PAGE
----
A little background: I work at a relatively small (<10 developers) tech company which basically produces a single product, which is constantly evolving and being added to. The product is an off-the-shelf client/server product, where we run the server and the clients are mobile apps running on a variety of platforms (Android, iOS, WinMo, etc.). The bulk of the specification and documentation is maintained in an internal Wiki.
Whenever we add a new feature or expand an existing one to the client apps, the process goes more or less like this:
- A spec. for the change is produced. Generally these specs are very low on detail, often just consisting of a few user stories: "As a user, I want to..."
- The feature is implemented on a single platform. Which platform often depends on which developer is most free at the time, as different developers specialise in different platforms.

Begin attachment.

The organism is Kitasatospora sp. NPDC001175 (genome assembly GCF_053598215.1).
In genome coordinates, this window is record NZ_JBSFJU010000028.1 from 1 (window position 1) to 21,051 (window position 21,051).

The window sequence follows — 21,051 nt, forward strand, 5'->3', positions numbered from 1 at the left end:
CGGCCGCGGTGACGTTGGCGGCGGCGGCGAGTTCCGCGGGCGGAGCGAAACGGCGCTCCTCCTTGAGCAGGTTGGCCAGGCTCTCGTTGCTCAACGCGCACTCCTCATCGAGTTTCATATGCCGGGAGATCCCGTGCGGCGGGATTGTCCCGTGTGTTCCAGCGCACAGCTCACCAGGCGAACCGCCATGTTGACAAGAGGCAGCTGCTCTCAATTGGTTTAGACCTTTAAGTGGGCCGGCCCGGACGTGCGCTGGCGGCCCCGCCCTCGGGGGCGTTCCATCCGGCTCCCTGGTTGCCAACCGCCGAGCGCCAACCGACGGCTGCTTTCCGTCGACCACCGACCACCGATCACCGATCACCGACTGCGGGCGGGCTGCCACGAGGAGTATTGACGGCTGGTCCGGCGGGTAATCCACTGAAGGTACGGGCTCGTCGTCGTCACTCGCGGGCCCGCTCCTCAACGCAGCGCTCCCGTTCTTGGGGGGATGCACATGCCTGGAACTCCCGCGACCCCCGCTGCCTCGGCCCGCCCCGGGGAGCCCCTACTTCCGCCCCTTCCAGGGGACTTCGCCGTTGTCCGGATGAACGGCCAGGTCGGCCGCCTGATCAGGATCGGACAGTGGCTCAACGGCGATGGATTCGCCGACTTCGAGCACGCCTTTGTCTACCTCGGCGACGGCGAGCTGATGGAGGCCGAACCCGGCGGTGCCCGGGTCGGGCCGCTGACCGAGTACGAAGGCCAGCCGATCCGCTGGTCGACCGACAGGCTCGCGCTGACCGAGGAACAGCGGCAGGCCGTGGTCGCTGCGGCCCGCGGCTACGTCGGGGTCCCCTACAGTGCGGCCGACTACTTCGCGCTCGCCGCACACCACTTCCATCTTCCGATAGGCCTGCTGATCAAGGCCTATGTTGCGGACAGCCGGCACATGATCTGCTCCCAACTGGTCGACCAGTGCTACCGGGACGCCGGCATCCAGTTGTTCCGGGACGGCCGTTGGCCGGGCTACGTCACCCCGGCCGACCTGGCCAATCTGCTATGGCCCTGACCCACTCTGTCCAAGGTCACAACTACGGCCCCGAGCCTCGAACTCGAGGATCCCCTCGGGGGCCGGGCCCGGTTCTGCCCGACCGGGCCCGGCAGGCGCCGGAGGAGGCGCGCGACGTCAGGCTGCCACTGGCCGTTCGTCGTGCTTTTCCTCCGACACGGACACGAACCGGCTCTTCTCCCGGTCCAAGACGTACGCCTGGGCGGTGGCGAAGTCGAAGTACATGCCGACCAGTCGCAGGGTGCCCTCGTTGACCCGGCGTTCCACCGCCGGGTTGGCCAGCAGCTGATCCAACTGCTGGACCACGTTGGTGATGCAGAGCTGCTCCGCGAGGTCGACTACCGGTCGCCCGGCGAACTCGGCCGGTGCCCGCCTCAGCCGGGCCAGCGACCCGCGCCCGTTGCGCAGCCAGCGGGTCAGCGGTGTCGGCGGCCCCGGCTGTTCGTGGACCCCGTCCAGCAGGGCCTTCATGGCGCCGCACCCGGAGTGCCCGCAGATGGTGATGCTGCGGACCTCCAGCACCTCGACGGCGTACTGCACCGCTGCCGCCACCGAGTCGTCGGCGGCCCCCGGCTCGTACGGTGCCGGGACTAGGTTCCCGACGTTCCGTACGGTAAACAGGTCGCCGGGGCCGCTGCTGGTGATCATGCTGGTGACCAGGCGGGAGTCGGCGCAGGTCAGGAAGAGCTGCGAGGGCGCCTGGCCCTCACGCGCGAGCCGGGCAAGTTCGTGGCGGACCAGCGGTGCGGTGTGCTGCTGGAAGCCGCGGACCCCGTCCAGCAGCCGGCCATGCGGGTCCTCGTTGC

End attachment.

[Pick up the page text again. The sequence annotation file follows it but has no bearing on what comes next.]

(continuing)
- Once the feature is more or less completed on the lead platform, it gets ported to the other platforms.
Because the initial specification is so general, step 2 usually requires making a lot of the more detailed decisions - file formats, what to do when things go wrong, etc. Decisions are generally made after consultation with the project manager.
The problem we have is that there's no real procedure for making sure the decisions made in step 2 actually get documented. In an ideal world I guess responsibility might fall to the project manager, but since he's also a company director he frankly doesn't have the time!
My question is: Can anyone suggest a process (or processes) we could use to ensure these decisions get documented?
It's all very well to say "just update the wiki when decisions get made" but real-world considerations (time pressure, interruptions to deal with user support issues, etc.) often mean that it gets forgotten.